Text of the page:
Youth European Leadership Workshops

Insights into the Workshops in Brussels.

The Youth European Leadership Workshops (YELW) took place from March 3rd-5th in Brussels and aimed at negotiation and training for the development of youth as well as exchange between young professionals and officials and team building. A great chance to leave theory behind and put abilities into practice and to improve key-skills in high demand in international careers. The YELW split into three parts: Think! Speak! Negotiate! Concluding the participants visited NATO headquarters in Brussels.

Think! Critical Thinking Workshop, March 3

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Groupwork at the YELW.

What is an argument? A series of premises, followed by a conclusion. Simple. Or is it? The objective was to equip participants with the analytical tools to analyze and challenge arguments – and construct their own. To see these concepts in practice, we looked at how Polish foreign minister Radoslav Sikorski used emotional references to Europe’s turbulent history in his famous appeal to Germany to assume her leadership role in Europe made by in 2011. This contrasted with the neutral, fact-based arguments laid out by senior economic adviser Sir Nicholas Macpherson to make his case to British chancellor George Osborne against the creation of a monetary union between Scotland and the rest of the United Kingdom in the event of Scottish Independence.

Our guest speakers Erik Dale and Pia Huettl from Bruegel think tank gave participants a brief overview of their most recent policy briefs and publications on major economic and policy issues such as the European Banking Union, net neutrality, talent training and immigration in Europe.

The afternoon sessions covered practical aspects of international negotiations, using the examples of clean coal financing to illustrate the current dynamic of environment and climate change negotiations and the example of youth unemployment to stress the role of critical thinking and the importance of cultural and national preferences in the way policy makers and civil society organizations are addressing this issue.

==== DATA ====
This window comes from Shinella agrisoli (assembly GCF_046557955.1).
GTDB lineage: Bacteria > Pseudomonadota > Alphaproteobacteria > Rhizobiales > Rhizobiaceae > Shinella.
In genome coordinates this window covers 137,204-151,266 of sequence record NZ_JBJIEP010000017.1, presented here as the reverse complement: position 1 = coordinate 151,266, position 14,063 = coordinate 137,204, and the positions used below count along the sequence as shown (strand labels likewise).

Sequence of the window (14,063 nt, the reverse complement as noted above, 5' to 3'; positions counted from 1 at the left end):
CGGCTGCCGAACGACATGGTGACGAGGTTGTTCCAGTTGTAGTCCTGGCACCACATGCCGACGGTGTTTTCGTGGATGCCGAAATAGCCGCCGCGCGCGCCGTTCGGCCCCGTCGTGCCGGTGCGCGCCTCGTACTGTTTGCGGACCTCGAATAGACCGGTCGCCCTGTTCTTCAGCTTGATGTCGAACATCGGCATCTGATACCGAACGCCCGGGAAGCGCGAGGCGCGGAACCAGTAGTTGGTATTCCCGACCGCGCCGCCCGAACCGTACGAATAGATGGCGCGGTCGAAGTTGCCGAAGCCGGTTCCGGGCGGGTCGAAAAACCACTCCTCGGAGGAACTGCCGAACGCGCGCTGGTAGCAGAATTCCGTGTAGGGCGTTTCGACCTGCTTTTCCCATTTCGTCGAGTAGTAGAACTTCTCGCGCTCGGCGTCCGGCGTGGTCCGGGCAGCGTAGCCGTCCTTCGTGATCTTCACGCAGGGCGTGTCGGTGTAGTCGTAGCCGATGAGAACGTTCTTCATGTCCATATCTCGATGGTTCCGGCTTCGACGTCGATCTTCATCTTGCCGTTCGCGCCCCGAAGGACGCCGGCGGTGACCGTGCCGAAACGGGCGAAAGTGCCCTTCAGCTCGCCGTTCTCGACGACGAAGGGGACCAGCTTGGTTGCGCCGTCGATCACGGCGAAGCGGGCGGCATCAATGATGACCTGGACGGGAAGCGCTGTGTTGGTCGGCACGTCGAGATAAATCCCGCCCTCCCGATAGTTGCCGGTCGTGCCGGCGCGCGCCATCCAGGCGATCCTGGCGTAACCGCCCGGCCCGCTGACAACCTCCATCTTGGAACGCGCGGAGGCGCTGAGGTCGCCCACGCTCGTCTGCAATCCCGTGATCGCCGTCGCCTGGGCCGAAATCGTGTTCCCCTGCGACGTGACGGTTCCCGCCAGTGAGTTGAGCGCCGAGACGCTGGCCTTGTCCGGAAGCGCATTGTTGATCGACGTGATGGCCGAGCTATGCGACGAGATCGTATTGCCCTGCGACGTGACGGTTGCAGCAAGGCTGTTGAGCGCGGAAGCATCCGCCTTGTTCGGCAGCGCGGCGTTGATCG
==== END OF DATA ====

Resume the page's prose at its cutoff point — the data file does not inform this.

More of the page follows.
Speak! Public Speaking Workshop, Tuesday March 4

How can you use your whole body to support your message? How do you enter a room calmly and with dignity? How do you cope with difficult journalists heckling you at a press conference?

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Presentation by Flóra Rétvalvi.

Flóra Rétfalvi led the sessions covering all these questions and more – giving each participant individual feedback in front of the group in order to help them and the whole group learn more effectively. Participant Sabrina Göschl commented, “I love that we have do it ourselves, not just sitting there getting confronted by a lot of theories… we learnt about how to position ourselves, how to work with our hands and our bodies… Flóra told us that we should use our natural movements, and that really helped”.

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Participants put theory into practive.

Putting into practice what they had just learned, everyone divided into groups, each one representing Russia, France, Germany, Hungary and the United States. In the space of a few minutes, each group presented its position on the situation in Ukraine, with each team member presenting part of their country’s position. Nicholas Wolkonsky, a Y20 delegate and French national who has spent a year living in Moscow commented, “I learned how to move, how to react, how to keep an audience’s attention”. Commenting specifically on the Crimea debate exercise, he adds, “I was representing Russia, so it was very interesting because I had to understand the Russian point of view on the situation in Ukraine”.

Negotiate! Public speaking workshops, Wednesday March 5

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Presentation by Zana Nanic.

Zana Nanic led the participants through a series of stimulating negotiation. Your child wants to join a civil rights protest but you are concerned they will get into trouble with the police – how do you persuade him or her to stay at home whilst respecting their individual choice – and the limits of your influence?

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Learning to say 'hi'.

The sessions started out by presentations and discussions with Dr. Patryk Pawlak and Dr. Nicu Popescu, both Senior Analysts at the European Institute for Security Studies, focussing on the EU-Russian relationships as well as cyper-security. Using the tactics of finding value-adding solutions participants negotiated in small groups. Afterwards all participants re-joined to assess the different outcomes and which negotiation strategies had been applied.

Concluding visit to NATO

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NATO group visit.

Concluding the YELW the participants met with Guna Snore, NATO public relations officer, who briefed us about the some of the repercussions of the Crimea crisis for NATO. She commented on the fact that previously fruitful collaborative efforts between Russia and NATO had been frozen, specifically co-ordinated anti-terrorism activities in Afghanistan and destruction of chemical weapons in Syria.